keywords = "Anal sphincter, Perineal trauma, Risk factors, Third and fourth degree tears",
author = "McPherson, {Karl C} and Beggs, {Andrew D} and Sultan, {Abdul H} and Ranee Thakar",
year = "2014",
month = jul,
day = "24",
doi = "10.1186/1756-0500-7-471",
language = "English",
volume = "7",
journal = "BMC Research Notes",
issn = "1756-0500",
publisher = "Springer",
number = "1",

}

RIS

TY - JOUR

T1 - Can the risk of obstetric anal sphincter injuries (OASIs) be predicted using a risk-scoring system?

AU - McPherson, Karl C

AU - Beggs, Andrew D

AU - Sultan, Abdul H

AU - Thakar, Ranee

PY - 2014/7/24

Y1 - 2014/7/24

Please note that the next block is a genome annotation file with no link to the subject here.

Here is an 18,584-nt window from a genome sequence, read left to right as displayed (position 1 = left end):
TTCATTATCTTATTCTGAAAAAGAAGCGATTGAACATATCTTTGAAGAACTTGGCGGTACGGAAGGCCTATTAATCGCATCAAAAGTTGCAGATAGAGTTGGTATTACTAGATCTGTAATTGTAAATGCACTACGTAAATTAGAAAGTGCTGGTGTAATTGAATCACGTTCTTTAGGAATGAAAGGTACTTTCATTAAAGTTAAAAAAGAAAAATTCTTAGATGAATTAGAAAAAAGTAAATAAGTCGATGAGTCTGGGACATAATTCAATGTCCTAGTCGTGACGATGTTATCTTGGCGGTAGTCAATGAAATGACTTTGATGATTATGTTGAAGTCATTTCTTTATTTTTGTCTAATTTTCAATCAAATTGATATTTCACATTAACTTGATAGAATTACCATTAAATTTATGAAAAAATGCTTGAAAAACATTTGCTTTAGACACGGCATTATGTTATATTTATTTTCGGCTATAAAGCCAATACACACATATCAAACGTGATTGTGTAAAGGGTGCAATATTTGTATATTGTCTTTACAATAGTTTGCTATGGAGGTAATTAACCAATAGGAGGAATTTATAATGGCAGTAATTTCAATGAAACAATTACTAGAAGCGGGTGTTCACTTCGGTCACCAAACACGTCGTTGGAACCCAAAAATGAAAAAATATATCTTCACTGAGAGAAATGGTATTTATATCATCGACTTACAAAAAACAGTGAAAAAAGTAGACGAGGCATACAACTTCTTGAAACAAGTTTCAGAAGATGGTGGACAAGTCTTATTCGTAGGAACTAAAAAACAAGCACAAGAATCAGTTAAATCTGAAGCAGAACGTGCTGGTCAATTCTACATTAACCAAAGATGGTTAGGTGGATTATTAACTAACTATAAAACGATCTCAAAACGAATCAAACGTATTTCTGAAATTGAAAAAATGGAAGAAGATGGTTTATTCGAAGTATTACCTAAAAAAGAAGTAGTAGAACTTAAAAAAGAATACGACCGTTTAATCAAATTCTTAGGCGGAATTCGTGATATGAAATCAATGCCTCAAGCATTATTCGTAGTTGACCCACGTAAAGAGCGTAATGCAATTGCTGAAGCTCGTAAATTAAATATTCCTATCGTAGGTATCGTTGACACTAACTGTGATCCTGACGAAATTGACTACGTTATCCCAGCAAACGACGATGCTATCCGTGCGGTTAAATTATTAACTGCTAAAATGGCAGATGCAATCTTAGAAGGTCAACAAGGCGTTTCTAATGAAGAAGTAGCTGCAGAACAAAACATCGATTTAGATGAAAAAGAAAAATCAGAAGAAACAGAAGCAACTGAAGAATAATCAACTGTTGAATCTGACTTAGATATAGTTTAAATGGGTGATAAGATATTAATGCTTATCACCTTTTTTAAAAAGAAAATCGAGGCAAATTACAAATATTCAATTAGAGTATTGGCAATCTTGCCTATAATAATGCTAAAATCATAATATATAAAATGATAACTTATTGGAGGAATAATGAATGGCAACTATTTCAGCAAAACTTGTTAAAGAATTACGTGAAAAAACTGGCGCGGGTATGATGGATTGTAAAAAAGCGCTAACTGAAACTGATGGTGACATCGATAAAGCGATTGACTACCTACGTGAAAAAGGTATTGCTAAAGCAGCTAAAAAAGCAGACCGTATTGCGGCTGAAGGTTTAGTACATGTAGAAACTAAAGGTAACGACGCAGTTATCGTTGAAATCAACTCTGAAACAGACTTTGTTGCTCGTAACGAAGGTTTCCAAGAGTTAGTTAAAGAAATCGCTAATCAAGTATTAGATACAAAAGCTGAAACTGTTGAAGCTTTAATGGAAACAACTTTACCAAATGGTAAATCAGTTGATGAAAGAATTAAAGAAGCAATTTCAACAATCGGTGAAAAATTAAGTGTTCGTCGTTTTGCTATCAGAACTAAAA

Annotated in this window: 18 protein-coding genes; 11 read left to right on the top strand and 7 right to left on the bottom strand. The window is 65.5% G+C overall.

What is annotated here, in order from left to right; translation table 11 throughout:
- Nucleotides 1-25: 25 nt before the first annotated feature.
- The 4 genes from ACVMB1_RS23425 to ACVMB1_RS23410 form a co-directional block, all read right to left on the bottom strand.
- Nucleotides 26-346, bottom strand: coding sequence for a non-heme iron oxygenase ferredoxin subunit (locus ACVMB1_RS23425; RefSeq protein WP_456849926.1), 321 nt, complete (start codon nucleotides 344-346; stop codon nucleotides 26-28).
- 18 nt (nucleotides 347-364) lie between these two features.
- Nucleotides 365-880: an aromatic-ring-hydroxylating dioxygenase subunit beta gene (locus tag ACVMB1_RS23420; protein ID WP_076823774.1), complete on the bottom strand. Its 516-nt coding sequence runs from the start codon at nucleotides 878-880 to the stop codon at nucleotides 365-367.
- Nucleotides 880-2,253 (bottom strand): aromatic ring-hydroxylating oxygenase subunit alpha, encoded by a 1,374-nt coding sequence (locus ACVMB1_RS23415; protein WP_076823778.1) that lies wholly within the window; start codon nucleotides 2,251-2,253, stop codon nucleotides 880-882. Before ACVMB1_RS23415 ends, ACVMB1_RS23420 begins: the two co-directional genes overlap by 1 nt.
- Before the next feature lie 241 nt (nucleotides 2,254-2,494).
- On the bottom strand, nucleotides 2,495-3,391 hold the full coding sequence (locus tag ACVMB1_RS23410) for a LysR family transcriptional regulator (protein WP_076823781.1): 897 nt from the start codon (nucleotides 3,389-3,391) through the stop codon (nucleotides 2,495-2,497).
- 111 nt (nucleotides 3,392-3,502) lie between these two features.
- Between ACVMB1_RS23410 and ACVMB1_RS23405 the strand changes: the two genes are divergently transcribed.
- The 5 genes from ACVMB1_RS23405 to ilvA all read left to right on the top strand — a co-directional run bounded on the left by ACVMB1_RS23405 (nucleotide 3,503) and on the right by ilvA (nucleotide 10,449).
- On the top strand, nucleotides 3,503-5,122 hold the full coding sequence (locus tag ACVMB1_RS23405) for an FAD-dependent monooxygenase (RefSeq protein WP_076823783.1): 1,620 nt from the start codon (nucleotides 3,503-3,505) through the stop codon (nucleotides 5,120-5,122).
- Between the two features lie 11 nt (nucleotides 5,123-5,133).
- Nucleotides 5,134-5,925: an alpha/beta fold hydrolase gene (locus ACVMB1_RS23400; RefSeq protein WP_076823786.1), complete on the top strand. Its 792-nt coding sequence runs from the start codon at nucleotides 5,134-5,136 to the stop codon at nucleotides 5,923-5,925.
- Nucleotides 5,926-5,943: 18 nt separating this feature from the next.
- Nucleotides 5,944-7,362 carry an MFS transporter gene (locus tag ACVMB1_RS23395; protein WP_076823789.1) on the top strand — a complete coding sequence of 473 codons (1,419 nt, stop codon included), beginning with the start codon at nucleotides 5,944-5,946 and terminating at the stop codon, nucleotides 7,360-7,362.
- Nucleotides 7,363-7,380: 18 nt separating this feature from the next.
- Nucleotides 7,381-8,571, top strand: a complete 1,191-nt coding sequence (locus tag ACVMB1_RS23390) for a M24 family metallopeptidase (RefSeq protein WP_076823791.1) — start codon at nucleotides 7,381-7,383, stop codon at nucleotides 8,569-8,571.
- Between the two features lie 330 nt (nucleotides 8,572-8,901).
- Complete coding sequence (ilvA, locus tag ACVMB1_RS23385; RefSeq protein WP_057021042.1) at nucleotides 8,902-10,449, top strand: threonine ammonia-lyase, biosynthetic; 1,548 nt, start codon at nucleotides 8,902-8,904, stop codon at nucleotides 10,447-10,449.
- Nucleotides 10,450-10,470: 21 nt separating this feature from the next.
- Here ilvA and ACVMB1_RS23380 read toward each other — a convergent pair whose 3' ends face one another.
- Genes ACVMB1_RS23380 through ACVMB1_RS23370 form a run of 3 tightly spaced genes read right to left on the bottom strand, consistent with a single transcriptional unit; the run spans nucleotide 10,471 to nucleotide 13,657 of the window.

N2 - BackgroundPerineal trauma involving the anal sphincter is an important complication of vaginal delivery. Prediction of anal sphincter injuries may improve the prevention of anal sphincter injuries. Our aim was to construct a risk scoring model to assist in both prediction and prevention of Obstetric Anal Sphincter Injuries (OASIs). We carried out an analysis of factors involved with OASIs, and tested the constructed model on new patient data.MethodsData on all vaginal deliveries over a 5 year period (2004–2008) was obtained from the electronic maternity record system of one institution in the UK. All risk factors were analysed using logistic regression analysis. Odds ratios for independent variables were then used to construct a risk scoring algorithm. This algorithm was then tested on subsequent vaginal deliveries from the same institution to predict the incidence of OASIs.ResultsData on 16,920 births were analysed. OASIs occurred in 616 (3.6%) of all vaginal deliveries between 2004 and 2008. Significant (p < 0.05) variables that increased the risk of OASIs on multivariate analysis were: African-Caribbean descent, water immersion in labour, water birth, ventouse delivery, forceps delivery. The following variables remained independently significant in decreasing the risk of OASIs: South Asian descent, vaginal multiparity, current smoker, home delivery. The subsequent odds ratios were then used to construct a risk-scoring algorithm that was tested on a separate cohort of patients, showing a sensitivity of 52.7% and specificity of 71.1%.ConclusionsWe have confirmed known risk factors previously associated with OASIs, namely parity, birth weight and use of instrumentation during delivery. We have also identified several previously unknown factors, namely smoking status, ethnicity and water immersion. This paper identifies a risk scoring system that fulfils the criteria of a reasonable predictor of the risk of OASIs. This supersedes current practice where no screening is implemented other than examination at the time of delivery by a single examiner. Further prospective studies are required to assess the clinical impact of this scoring system on the identification and prevention of third degree tears.